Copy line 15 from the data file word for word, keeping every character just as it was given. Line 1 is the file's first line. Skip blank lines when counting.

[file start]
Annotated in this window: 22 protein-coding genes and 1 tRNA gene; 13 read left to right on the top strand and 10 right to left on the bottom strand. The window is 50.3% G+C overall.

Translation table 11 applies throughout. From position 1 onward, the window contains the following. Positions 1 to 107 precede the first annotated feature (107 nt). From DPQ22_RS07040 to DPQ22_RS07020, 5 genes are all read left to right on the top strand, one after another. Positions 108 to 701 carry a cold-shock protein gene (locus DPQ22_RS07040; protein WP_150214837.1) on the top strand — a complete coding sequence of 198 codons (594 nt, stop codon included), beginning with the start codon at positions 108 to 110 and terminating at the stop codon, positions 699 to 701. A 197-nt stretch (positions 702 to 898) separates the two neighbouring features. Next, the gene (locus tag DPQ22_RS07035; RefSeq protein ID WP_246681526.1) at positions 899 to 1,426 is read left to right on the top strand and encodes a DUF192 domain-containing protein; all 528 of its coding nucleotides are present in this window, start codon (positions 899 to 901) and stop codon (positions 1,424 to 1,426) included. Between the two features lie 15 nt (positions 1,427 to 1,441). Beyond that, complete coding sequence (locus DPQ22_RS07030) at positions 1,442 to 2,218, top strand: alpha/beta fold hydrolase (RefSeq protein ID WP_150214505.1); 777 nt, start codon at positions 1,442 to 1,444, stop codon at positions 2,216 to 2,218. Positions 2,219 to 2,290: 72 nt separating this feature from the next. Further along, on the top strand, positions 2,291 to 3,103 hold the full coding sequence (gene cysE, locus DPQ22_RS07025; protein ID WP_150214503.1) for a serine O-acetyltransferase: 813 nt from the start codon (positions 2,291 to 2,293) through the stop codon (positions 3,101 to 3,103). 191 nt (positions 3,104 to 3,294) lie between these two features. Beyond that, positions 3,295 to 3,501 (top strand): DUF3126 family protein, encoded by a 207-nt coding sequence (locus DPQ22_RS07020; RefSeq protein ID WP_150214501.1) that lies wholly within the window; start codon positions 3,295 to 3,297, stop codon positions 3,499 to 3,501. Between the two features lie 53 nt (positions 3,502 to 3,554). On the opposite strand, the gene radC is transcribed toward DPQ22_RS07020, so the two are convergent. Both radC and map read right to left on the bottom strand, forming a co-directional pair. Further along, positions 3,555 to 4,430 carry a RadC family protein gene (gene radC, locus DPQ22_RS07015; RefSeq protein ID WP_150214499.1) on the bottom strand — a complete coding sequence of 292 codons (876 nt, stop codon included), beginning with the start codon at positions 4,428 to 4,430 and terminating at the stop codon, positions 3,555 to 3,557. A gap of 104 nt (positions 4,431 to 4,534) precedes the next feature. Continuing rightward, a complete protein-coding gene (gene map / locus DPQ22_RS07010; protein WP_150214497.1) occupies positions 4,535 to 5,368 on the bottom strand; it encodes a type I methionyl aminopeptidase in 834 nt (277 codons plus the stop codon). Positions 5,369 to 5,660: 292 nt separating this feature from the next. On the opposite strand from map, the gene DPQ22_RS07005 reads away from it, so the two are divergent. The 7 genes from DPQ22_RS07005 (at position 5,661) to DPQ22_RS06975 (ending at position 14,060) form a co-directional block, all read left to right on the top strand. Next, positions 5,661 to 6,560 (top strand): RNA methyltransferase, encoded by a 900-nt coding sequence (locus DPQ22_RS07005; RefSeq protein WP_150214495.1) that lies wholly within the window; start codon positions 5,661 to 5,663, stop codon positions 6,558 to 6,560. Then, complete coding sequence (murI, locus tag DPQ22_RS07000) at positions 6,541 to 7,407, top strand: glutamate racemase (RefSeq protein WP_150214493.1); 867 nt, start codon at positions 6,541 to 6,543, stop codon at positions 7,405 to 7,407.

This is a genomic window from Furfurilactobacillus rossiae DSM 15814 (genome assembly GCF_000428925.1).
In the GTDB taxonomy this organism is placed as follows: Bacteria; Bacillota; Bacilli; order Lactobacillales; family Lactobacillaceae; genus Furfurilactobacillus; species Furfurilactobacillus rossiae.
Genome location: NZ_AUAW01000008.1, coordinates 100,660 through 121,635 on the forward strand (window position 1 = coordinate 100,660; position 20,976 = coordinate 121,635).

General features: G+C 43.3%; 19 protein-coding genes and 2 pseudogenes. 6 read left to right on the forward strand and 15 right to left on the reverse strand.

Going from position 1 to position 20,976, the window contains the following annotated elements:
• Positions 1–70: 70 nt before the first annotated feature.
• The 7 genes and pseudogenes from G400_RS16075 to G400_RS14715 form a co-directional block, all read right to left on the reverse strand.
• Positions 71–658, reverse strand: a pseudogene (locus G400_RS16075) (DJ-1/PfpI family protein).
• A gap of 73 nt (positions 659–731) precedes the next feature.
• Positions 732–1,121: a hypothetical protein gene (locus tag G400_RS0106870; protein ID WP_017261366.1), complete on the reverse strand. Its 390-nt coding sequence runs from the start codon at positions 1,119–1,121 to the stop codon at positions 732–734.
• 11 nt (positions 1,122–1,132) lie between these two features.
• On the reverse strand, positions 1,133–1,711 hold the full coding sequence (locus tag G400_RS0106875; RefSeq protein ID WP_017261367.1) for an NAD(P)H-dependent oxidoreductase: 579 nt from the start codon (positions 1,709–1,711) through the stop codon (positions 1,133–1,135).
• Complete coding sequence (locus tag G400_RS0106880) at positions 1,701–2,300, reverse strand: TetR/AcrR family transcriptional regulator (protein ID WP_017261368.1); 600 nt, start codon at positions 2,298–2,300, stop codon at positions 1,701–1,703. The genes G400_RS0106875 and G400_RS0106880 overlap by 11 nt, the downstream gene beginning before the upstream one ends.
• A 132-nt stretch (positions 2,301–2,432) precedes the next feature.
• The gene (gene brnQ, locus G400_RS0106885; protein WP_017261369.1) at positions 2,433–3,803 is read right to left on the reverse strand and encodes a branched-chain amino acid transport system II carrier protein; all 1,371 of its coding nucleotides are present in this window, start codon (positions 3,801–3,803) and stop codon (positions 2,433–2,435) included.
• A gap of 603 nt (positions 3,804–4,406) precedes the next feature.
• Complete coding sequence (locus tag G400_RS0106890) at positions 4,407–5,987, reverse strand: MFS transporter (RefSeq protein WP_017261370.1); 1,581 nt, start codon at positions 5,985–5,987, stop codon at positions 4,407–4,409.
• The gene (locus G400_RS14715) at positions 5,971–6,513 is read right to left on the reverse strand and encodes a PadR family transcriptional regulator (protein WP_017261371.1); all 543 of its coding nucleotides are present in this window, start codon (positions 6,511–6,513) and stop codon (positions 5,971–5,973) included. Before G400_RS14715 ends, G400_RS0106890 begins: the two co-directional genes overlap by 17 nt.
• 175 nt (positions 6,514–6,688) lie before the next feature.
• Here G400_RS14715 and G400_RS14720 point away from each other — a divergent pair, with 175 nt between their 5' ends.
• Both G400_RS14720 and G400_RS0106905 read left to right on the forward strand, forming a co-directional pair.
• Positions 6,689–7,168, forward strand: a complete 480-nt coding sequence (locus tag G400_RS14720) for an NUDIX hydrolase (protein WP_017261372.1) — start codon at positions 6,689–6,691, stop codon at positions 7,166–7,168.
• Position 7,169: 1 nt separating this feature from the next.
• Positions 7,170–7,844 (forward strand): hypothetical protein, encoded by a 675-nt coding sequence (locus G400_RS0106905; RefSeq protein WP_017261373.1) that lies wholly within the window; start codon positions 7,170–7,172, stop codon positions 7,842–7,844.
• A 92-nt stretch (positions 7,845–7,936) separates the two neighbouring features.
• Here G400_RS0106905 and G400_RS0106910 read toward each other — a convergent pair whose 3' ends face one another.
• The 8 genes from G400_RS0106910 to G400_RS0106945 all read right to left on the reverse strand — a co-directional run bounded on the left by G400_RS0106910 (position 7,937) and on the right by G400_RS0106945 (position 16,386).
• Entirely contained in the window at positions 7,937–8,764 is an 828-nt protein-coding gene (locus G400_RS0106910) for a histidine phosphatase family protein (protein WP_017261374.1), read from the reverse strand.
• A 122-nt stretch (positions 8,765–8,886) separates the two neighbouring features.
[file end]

• Complete coding sequence (locus tag G400_RS0106880) at positions 1,701–2,300, reverse strand: TetR/AcrR family transcriptional regulator (protein ID WP_017261368.1); 600 nt, start codon at positions 2,298–2,300, stop codon at positions 1,701–1,703. The genes G400_RS0106875 and G400_RS0106880 overlap by 11 nt, the downstream gene beginning before the upstream one ends.